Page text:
The new cars and the heroin, the avocados and the immigrants: They all pass through here before heading up I-35 to Kansas City or Minneapolis. Especially since the passage of the North American Free Trade Agreement in 1994, Laredo has become a city of global commerce, with truck stops the size of stadium parking lots.
But along with the legitimate trade — Laredo is the busiest commercial port of entry on the border, processing $98.5 billion in imports last year — comes whatever else the country desires or demands. Late at night, residents near the river often wake up to helicopters and squealing tires as drug smugglers try to outrun the American authorities. Immigrants, meanwhile, have come across in a variety of ways.
Some have border-crossing cards that let them travel about 25 miles into the United States for up to 72 hours. Others were born in the United States, but stayed in Nuevo Laredo until the violence exploded about four years ago as the Gulf Cartel and the Zetas, rival drug traffickers, fought for territory. An unknown number have also come north as tourists or slipped across illegally.
There has always been some of this — “We are joined by the border, not separated,” said Raul G. Salinas, the mayor of Laredo — and cultural mixing has been happening organically in the region for centuries. Even the city’s response to its first immigration surge, after the railroads reached Laredo in 1881, ended up as a hybrid: City leaders devised a celebration of George Washington’s birthday that included a mock battle at City Hall between “Indians and white men” in which the key to the city was given to Great Chief Sachem — Washington in disguise.
Today, the celebration continues as an elaborate party, lasting for several weeks, starting with a welcoming ceremony on one of the international bridges, followed by a jalapeño eating contest and debutantes in $10,000 colonial gowns throwing beads from parade floats to gathered crowds.
Residents describe it as a celebration of “Americanness” and a nod to Mexico. In the 1990s, that kind of friendliness was easier to maintain. Gradually, though, the pressures and opportunities of immigration spread. Some residents recalled seeing silhouettes of men with backpacks riding on trains heading north toward San Antonio. Downtown, at El Conejo, one of the first bus companies catering to Mexican immigrants, every bus going to Iowa or Kansas left nearly full as entire families moved north.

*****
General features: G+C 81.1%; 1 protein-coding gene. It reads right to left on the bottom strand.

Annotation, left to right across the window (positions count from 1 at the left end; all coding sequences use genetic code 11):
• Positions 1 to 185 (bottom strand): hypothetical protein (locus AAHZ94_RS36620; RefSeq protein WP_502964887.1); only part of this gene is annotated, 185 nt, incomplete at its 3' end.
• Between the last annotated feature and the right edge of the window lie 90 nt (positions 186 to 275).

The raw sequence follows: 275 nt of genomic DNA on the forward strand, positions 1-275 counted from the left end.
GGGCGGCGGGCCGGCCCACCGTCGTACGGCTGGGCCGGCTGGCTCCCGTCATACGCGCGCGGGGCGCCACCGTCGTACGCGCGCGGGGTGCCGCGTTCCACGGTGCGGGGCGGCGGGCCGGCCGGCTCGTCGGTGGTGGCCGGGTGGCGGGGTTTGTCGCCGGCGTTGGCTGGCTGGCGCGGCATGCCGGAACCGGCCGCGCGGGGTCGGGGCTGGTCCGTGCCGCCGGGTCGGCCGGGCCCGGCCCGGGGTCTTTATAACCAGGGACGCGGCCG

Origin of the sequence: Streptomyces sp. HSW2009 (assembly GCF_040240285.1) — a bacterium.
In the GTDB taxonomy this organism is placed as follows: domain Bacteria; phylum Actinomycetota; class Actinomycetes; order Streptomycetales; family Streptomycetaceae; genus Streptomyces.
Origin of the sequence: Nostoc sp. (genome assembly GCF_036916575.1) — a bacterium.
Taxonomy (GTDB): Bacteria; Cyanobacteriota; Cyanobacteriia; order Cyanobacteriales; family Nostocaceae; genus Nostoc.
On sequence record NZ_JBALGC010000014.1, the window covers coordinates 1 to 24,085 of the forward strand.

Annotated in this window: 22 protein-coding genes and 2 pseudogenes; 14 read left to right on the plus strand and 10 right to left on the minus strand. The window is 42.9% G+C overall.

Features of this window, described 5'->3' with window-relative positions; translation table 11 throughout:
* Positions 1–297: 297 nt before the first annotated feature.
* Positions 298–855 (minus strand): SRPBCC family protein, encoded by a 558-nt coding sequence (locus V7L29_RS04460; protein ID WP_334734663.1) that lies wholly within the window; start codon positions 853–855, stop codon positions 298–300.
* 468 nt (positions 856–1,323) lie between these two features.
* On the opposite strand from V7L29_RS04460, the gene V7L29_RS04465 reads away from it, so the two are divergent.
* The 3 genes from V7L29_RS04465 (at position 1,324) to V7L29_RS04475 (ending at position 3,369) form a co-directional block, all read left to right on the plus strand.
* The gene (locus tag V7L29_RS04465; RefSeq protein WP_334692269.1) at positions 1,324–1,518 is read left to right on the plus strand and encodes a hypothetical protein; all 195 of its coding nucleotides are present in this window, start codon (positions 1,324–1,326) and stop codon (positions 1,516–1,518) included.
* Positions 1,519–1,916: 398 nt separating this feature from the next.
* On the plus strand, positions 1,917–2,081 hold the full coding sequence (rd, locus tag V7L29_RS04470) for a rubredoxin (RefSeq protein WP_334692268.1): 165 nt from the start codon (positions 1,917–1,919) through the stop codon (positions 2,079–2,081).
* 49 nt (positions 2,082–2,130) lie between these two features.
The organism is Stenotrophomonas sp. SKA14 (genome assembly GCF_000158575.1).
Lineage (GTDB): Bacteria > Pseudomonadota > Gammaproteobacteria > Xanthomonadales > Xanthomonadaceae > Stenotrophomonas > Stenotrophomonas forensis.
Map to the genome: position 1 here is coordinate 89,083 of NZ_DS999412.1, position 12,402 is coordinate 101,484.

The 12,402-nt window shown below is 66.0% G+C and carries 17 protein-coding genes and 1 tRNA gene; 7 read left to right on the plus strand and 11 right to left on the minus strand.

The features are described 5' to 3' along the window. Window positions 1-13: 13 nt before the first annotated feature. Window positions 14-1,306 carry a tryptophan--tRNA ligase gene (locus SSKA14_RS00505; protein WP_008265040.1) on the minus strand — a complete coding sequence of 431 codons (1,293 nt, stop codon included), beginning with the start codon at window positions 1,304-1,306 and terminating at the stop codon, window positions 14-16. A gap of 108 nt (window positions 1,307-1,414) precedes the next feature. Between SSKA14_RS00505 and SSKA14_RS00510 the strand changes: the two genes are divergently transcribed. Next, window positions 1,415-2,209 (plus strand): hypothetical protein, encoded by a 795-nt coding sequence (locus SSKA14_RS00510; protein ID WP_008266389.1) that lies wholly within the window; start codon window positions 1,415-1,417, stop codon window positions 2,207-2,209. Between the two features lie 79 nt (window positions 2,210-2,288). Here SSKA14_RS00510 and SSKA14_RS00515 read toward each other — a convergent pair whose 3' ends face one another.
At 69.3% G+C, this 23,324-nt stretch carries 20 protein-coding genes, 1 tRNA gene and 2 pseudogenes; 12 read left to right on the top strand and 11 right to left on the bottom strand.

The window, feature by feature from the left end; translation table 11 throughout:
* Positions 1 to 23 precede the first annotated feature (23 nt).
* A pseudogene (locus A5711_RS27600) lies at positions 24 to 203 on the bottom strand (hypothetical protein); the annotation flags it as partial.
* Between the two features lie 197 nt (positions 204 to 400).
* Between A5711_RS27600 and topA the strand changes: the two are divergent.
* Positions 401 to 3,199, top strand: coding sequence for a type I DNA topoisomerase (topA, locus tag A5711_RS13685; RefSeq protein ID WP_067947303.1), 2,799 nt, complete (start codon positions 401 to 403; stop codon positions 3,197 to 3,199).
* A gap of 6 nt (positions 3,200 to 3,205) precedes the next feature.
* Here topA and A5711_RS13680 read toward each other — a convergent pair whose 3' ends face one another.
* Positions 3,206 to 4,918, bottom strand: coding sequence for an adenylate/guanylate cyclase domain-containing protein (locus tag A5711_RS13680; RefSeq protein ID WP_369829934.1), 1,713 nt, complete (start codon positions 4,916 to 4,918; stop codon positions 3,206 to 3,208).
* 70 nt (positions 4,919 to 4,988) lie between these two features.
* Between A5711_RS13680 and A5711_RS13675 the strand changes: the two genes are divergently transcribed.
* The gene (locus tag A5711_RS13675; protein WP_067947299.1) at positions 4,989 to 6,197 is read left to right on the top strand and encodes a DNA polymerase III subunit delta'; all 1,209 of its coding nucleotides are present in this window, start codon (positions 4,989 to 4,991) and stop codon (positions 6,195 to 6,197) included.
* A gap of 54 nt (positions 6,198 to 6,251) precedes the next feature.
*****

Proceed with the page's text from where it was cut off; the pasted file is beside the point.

Then suddenly the border tightened, first after 9/11, followed a few years later by a major border security expansion that added American officers, boats, cameras and checkpoints farther north on I-35. By 2011, after an especially bloody year in Nuevo Laredo, the distance between the two cities had become a canyon: Laredo’s Chamber of Commerce asked Texas to remove Nuevo Laredo from road signs denoting the distance to the two cities so people driving south might not associate Laredo with its neighbor.
People’s views hardened. “Mexico,” said Hilario Martinez, safety director for the El Conejo bus service, as he tapped his Bible for emphasis, “is like an elephant in the circus — looking straight ahead, rocking back and forth, and going nowhere.”
What used to be an almost-invisible barrier became an often-insurmountable obstacle. Every month at the county clerk’s office, about 20 people deliver notarized letters saying a fiancé lives in Mexico and is not allowed to come across, leading couples to marry on an international bridge or at the fence line.
The city’s cultural mingling manages to continue. Laredo is still the Little League field near the tortilla factory a few blocks east of I-35, where coaches in Texas Rangers hats could be seen on a recent afternoon teaching players how to field ground balls in the patois of the border. (“Eso, good job, Pedro!”)
But as often as not, the process of becoming American seems to have slowed, or become less assured. From 1990 to 2012, Laredo’s population doubled, to more than 244,000, and about 30 percent of the city is now foreign born, maybe more as Central American immigrants have recently begun to appear in larger numbers.
In some cases, fully joining American life means leaving.
Tolbert Garcia, 29, joined the Marines in 2007, returning to Laredo after serving in Iraq. Standing by the fence at the Little League park, watching his middle son, Tristan, run the bases, he said he always kind of knew Laredo was a little different because when he played football in high school, other teams would often scream, “Hey, go back to your own country.”